November 25, 2013 CEPA receives the 2013 NAHYP Award from First Lady Michelle Obama at the White House.
We are very pleased to announce that CEPA Gallery has been selected to receive a 2013 National Arts and Humanities Youth Program Award.
CEPA Gallery received the award from First Lady Michelle Obama during a White House ceremony on November 22. Here’s the video of the ceremony….
CEPA is both very proud and incredibly humbled to represent all of the children our programs have served, our programmatic partners—most notably our Reclaiming Buffalo partner, Just Buffalo Literary Center, our funders, and the City of Buffalo—in receiving this award.
About the NAHYP Award
First presented in 1998, the National Arts and Humanities Youth Program Award is the signature program of the President’s Committee on the Arts and the Humanities (PCAH), and is presented in partnership with the National Endowment for the Arts (NEA), the National Endowment for the Humanities (NEH), and the Institute of Museum and Library Services (IMLS).
The National Arts and Humanities Youth Program Award is the nation’s highest honor for after school arts and humanities programs. The awards recognize and support outstanding programs that lay new pathways to creativity, expression, and achievement outside of the regular school day. These programs excite and engage a range of students, cultivating imagination, collaboration, discipline and academic success, with demonstrable results. They also provide safe harbors after-school, weekends and evenings for children and youth in some of our country’s most at-risk urban and rural settings.
For more information, visit www.nayhp.org.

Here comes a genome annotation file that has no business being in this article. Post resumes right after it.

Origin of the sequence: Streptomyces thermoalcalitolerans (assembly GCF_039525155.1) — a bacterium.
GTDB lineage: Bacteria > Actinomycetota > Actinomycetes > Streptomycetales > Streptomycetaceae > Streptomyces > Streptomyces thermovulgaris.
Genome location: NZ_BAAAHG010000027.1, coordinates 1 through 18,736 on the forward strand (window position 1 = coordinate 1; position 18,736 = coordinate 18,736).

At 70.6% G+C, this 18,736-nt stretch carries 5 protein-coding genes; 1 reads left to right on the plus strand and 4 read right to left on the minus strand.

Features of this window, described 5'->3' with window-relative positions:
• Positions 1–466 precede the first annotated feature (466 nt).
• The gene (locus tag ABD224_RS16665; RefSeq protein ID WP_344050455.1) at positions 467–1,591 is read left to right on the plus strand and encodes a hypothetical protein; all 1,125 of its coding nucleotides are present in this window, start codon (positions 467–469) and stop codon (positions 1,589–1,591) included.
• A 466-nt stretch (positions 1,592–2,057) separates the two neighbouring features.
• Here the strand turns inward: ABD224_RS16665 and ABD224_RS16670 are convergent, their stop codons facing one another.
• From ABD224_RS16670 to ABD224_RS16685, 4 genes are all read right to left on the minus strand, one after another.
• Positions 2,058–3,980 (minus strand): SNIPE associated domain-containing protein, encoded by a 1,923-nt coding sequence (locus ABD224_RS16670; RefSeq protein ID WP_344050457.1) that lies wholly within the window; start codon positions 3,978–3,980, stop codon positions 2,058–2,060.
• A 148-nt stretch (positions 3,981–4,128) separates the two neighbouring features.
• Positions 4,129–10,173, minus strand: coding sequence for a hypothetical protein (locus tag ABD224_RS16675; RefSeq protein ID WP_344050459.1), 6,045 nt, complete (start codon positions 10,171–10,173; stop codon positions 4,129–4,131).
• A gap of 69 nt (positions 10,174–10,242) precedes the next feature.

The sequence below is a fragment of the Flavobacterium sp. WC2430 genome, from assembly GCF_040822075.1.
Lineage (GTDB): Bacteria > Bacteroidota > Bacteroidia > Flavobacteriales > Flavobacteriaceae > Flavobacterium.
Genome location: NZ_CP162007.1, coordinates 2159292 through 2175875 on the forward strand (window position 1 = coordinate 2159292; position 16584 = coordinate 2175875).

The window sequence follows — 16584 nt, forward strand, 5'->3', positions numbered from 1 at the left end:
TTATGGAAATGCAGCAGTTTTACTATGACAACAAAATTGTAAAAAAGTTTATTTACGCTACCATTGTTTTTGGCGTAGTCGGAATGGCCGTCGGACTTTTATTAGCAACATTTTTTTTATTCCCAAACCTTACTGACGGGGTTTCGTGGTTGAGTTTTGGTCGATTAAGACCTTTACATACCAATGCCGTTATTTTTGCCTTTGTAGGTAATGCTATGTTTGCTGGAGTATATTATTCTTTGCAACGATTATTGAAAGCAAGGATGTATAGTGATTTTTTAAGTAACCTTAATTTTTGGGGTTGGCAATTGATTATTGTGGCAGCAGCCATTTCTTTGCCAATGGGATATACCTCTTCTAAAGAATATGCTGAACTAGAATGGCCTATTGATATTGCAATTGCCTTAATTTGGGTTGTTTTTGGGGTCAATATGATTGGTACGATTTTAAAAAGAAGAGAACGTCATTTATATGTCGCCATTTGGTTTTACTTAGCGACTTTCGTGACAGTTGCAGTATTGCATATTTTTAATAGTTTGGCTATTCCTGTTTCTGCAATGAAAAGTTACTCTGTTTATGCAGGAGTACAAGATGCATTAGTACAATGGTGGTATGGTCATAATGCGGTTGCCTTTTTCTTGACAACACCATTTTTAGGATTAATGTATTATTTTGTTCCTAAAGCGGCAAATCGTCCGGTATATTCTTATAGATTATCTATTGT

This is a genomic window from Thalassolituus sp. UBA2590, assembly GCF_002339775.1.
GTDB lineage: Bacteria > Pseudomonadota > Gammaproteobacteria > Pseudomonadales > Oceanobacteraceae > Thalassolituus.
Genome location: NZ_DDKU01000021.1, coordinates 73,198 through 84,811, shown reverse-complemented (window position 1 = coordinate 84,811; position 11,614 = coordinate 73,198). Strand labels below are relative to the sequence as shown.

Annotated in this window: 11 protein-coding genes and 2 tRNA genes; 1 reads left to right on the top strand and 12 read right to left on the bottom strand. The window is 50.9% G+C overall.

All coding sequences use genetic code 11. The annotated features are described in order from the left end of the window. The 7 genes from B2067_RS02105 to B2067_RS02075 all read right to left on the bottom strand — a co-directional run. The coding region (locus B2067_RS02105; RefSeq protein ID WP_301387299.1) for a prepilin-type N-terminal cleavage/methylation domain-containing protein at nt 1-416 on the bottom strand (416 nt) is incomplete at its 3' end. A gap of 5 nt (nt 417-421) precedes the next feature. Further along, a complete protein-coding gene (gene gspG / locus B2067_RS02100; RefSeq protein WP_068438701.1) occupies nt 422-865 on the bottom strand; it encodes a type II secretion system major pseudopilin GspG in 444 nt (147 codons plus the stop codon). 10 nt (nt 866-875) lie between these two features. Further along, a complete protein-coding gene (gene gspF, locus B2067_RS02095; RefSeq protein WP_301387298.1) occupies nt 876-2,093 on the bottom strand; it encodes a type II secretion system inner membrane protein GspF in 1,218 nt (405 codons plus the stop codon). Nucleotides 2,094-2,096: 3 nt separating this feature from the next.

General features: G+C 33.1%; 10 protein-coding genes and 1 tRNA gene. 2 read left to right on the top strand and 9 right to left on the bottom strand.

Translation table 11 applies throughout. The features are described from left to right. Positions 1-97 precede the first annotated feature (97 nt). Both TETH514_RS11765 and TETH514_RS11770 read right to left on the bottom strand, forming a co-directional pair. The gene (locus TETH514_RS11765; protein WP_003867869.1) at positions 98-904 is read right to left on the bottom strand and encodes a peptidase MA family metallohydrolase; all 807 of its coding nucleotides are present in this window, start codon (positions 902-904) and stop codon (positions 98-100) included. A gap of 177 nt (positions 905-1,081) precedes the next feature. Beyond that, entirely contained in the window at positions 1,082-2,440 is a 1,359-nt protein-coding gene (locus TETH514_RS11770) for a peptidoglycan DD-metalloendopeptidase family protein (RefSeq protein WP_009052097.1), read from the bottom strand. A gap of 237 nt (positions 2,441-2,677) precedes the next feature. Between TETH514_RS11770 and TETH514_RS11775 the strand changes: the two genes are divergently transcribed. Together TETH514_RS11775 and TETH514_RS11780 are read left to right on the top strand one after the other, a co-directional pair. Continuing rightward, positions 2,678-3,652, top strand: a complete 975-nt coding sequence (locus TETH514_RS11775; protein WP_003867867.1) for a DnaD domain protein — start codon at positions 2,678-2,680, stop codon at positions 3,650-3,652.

About the President’s Committee on the Arts and the Humanities
Created in 1982 by Executive Order, the President’s Committee on the Arts and the Humanities (PCAH) is an advisory committee to the White House on cultural issues. The PCAH works directly with the Administration and the three primary cultural agencies-National Endowment for the Arts (NEA), National Endowment for the Humanities (NEH), and the Institute of Museum and Library Services (IMLS)-as well as other federal partners and the private sector, to address policy questions in the arts and humanities, to initiate and support key programs in those disciplines, and to recognize excellence in the field. Its core areas of focus are arts and humanities education, cultural exchange, and community revitalization. Mrs. Michelle Obama, like other first ladies before her, serves as honorary chairman of the committee, which is composed of both private and public members.
For more information, visit www.pcah.gov.
Other Media Covering the NAHYP Award Announcement
- “Photography Program Receives National Award,” WGRZ-TV »
- “First lady presents Buffalo’s CEPA Gallery with national arts award,” The Buffalo News »
- Live Video: White House ceremony honoring CEPA Gallery,” The Buffalo News Gusto Blog »
- “White House to stream video of Arts and Humanities awards,” The Buffalo News Gusto Blog »
- “CEPA Gallery to receive national arts education award from White House,” The Buffalo News »
- “Local After-School Program To Receive National Award,” WGRZ-TV »
- “CEPA Gallery receiving White House honors for after-school program,” WBFO 88.7 FM NPR »
- “A look at the 2013 Arts and Humanities Youth Program Award winners,” The Buffalo News Gusto Blog »
About CEPA’s Community Arts Programs
Combining photography, technology, and literary arts, CEPA’s after school programs and community arts programs provide accessible and incredibly powerful opportunities for children to exercise their inherent creativity while exploring themes of self, family and community. By welcoming honest expression in response to project themes that are relevant to their lives, we encourage children to see themselves as agents of change—all while rekindling a pure love for learning.
Children from diverse backgrounds sit side by side to create and discuss their artwork, examine shared experiences and ultimately realize their ability to interpret, to comment on, and to confront the realities they face every day. The outcome is confident, self-aware partners for change who have developed strong voices, empathy for their community, and the sense of personal and civic responsibility necessary to control their lives and affect their futures.